Political correctness is a curse

Nokia has a new billboard that ain't right. See if you can spot the fatal flaw....

Nokia has a new billboard that ain’t right. See if you can spot the fatal flaw.

It is selling – as shown by the small words in the corner – LONG BATTERY LIFE. And to do so, its stopper headline is "HEY, IT’S GRANDPA. GOT A SECOND?"

Class, what is wrong with this picture? Correct. The billboard is using the wrong gender. (Years ago, we would have said "the wrong sex", but that is, of course, a dirty word.)

The implication of the ad is that you will need a powerful battery because Grandpa is going to talk your ear off. However, this is not true. Grandpa does not talk your ear off. Grandpa sits quietly over there watching Bowling for Dollars. It is GrandMA who talks your ear off.

I will bet most of my carefully accumulated fortune that the Nokia board came out of the Creative Department saying "Grandma". And I will further bet that 42 seconds later, somebody wagged a finger at it and said, "No no no nononono. Talkative elderly women is a stereotype. Lest we get a nasty letter from the League of Loquacious Ladies, make it Grandpa. He won’t bitch."

God damn, political correctness is a curse. It either creates excess timidity, or it runs over to the other side and creates Howard Sterns, who flaunt their lack of political correctness along with their lack of wit, taste, and verbal "off" switch.

As in so many areas, there ought to be a middle ground. I may get myself in trouble here, but I submit that stereotypes abut human groups get to be stereotypes because they start with an element of truth. (Ask my liver if my friends named Thomas Rooney and Brian O’Leary like to drink.) But you’d better be very, very careful if you want to find humour in one.

Years back, there was a truly breakthrough campaign in the U.S. beer business. It was lusty, it was irreverent, it was macho, it was funny. It centred around retired jocks in bar scenes, arguing about whether they drank Miller Lite because "it tastes great" or because "it’s less filling."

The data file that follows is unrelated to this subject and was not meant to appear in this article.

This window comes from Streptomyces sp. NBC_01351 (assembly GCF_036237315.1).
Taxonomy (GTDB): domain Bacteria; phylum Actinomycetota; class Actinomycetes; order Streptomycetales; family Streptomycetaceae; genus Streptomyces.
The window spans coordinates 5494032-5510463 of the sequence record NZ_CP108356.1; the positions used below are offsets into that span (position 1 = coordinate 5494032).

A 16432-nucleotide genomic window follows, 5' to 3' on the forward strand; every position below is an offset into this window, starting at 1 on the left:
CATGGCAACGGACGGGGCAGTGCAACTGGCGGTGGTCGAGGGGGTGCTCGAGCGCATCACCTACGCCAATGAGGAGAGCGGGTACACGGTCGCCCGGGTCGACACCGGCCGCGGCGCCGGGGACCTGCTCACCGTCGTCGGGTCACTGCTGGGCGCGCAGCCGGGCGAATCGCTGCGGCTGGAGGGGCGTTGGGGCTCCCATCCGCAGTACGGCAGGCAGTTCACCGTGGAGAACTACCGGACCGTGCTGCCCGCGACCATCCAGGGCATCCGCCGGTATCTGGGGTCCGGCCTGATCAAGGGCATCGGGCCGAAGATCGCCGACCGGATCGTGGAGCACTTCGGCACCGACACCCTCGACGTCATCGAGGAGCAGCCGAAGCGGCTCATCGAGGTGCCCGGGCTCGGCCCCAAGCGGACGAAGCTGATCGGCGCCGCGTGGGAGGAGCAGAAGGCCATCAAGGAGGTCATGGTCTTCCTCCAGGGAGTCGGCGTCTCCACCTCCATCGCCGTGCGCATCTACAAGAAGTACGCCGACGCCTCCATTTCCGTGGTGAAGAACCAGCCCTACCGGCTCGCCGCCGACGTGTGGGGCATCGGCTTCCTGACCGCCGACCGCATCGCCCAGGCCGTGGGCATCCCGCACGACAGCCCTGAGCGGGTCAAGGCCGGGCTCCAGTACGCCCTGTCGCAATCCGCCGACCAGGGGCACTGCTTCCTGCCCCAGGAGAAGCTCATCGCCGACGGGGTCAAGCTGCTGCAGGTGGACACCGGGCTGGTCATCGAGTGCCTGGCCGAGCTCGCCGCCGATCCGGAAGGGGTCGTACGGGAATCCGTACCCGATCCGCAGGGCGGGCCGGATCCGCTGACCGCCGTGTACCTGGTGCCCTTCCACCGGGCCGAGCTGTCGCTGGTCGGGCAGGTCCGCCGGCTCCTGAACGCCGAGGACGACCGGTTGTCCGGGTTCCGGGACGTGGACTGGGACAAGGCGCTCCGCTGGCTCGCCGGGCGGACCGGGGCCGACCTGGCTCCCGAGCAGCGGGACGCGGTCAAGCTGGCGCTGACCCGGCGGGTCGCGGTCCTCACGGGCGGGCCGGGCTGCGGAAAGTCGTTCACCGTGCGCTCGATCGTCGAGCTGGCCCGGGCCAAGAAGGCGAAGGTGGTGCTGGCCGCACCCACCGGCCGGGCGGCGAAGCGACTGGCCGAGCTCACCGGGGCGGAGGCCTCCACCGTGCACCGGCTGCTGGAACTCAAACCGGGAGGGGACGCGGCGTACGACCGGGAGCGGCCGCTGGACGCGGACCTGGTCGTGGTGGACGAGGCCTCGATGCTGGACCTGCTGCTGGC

The campaign worked because it captured the way guys talk in bars – with no censor listening. And then it fell upon political correctness.

They produced a commercial featuring ex-hockey player Pete Stankowski. The set-up was, Pete was going to tell a Polish joke. And the whole bar – and the whole TV audience – did that very human approach-avoidance thing, where on the one hand you’re afraid it’s going to be tasteless, and on the other, you can’t wait to hear it. So Stankowski proceeded to tell a joke. In Polish. It was a surprise, and the stunned, let-down reaction of the crowd made it very funny.

Within two weeks, the spot was off the air. Yes, there had been complaints, from the Polish Don’t-Do-That Society, or some such. Never mind that the commercial made the Polish guy the hero, nor that it got us to maybe-for-a-moment examine our attitudes about Polish jokes. Nope. Bad commercial. Bad, bad commercial. Go to your room.

The Miller Lite campaign sort of shriveled up and died a while after that. Maybe its time had come, but maybe also it got too careful. It had always been on the edge, at least for its era, and when it started to overthink itself, it lost its vitality.

That would be the end of the story, and it would be unhappy enough, if it weren’t for this unfortunate fact. The Miller Lite campaign is back.

It is back in the same setting – the bar scene – and it has the same creative strategy, taste versus fillingness. However, it has been carefully updated for our modern era.

Instead of testosterous old jocks, it has wise-ass wannabes like Norm MacDonald, playing against supermodels. Immediately, all surprise is gone. Because once you set up the situation that way, there is only one politically correct way you can play it. The woman has to win.